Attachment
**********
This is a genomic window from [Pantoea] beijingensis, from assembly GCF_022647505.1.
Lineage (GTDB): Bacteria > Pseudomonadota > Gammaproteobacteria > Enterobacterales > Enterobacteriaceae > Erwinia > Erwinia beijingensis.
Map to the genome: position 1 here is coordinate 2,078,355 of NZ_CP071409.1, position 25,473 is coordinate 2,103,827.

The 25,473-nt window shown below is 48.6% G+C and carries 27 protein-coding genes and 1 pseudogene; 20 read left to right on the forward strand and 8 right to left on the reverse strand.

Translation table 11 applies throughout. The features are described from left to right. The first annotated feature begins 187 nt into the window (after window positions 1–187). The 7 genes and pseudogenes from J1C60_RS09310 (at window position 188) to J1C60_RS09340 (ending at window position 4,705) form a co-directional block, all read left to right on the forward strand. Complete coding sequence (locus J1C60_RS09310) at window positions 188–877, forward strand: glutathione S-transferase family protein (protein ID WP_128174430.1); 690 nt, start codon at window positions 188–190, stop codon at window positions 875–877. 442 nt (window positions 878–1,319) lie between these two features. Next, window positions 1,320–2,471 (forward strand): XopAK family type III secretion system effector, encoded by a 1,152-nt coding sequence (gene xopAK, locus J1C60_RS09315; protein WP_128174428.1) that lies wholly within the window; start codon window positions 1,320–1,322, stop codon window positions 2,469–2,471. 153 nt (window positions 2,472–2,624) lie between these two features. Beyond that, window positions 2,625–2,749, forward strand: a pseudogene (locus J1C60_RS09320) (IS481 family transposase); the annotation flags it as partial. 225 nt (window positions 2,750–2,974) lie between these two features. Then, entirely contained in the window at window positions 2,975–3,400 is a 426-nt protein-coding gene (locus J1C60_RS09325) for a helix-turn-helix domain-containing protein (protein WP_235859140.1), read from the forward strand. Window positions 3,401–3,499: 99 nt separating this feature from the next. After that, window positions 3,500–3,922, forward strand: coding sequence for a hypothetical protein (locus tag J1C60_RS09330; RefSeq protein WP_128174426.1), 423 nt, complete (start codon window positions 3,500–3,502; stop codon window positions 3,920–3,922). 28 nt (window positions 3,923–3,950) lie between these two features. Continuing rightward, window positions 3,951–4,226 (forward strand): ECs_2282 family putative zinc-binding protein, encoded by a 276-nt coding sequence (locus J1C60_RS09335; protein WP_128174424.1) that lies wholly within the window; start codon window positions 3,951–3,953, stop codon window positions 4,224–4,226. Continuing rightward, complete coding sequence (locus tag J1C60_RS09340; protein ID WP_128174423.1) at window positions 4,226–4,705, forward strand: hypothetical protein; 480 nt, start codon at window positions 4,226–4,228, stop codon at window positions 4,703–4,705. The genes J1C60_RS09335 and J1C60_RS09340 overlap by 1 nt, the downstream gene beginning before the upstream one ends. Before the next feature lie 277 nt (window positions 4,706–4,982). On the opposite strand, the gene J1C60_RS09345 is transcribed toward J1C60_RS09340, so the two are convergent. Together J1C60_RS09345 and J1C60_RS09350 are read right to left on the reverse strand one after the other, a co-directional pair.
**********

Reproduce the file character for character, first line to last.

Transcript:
This is a genomic window from [Pantoea] beijingensis, from assembly GCF_022647505.1.
Lineage (GTDB): Bacteria > Pseudomonadota > Gammaproteobacteria > Enterobacterales > Enterobacteriaceae > Erwinia > Erwinia beijingensis.
Map to the genome: position 1 here is coordinate 2,078,355 of NZ_CP071409.1, position 25,473 is coordinate 2,103,827.

The 25,473-nt window shown below is 48.6% G+C and carries 27 protein-coding genes and 1 pseudogene; 20 read left to right on the forward strand and 8 right to left on the reverse strand.

Translation table 11 applies throughout. The features are described from left to right. The first annotated feature begins 187 nt into the window (after window positions 1–187). The 7 genes and pseudogenes from J1C60_RS09310 (at window position 188) to J1C60_RS09340 (ending at window position 4,705) form a co-directional block, all read left to right on the forward strand. Complete coding sequence (locus J1C60_RS09310) at window positions 188–877, forward strand: glutathione S-transferase family protein (protein ID WP_128174430.1); 690 nt, start codon at window positions 188–190, stop codon at window positions 875–877. 442 nt (window positions 878–1,319) lie between these two features. Next, window positions 1,320–2,471 (forward strand): XopAK family type III secretion system effector, encoded by a 1,152-nt coding sequence (gene xopAK, locus J1C60_RS09315; protein WP_128174428.1) that lies wholly within the window; start codon window positions 1,320–1,322, stop codon window positions 2,469–2,471. 153 nt (window positions 2,472–2,624) lie between these two features. Beyond that, window positions 2,625–2,749, forward strand: a pseudogene (locus J1C60_RS09320) (IS481 family transposase); the annotation flags it as partial. 225 nt (window positions 2,750–2,974) lie between these two features. Then, entirely contained in the window at window positions 2,975–3,400 is a 426-nt protein-coding gene (locus J1C60_RS09325) for a helix-turn-helix domain-containing protein (protein WP_235859140.1), read from the forward strand. Window positions 3,401–3,499: 99 nt separating this feature from the next. After that, window positions 3,500–3,922, forward strand: coding sequence for a hypothetical protein (locus tag J1C60_RS09330; RefSeq protein WP_128174426.1), 423 nt, complete (start codon window positions 3,500–3,502; stop codon window positions 3,920–3,922). 28 nt (window positions 3,923–3,950) lie between these two features. Continuing rightward, window positions 3,951–4,226 (forward strand): ECs_2282 family putative zinc-binding protein, encoded by a 276-nt coding sequence (locus J1C60_RS09335; protein WP_128174424.1) that lies wholly within the window; start codon window positions 3,951–3,953, stop codon window positions 4,224–4,226. Continuing rightward, complete coding sequence (locus tag J1C60_RS09340; protein ID WP_128174423.1) at window positions 4,226–4,705, forward strand: hypothetical protein; 480 nt, start codon at window positions 4,226–4,228, stop codon at window positions 4,703–4,705. The genes J1C60_RS09335 and J1C60_RS09340 overlap by 1 nt, the downstream gene beginning before the upstream one ends. Before the next feature lie 277 nt (window positions 4,706–4,982). On the opposite strand, the gene J1C60_RS09345 is transcribed toward J1C60_RS09340, so the two are convergent. Together J1C60_RS09345 and J1C60_RS09350 are read right to left on the reverse strand one after the other, a co-directional pair.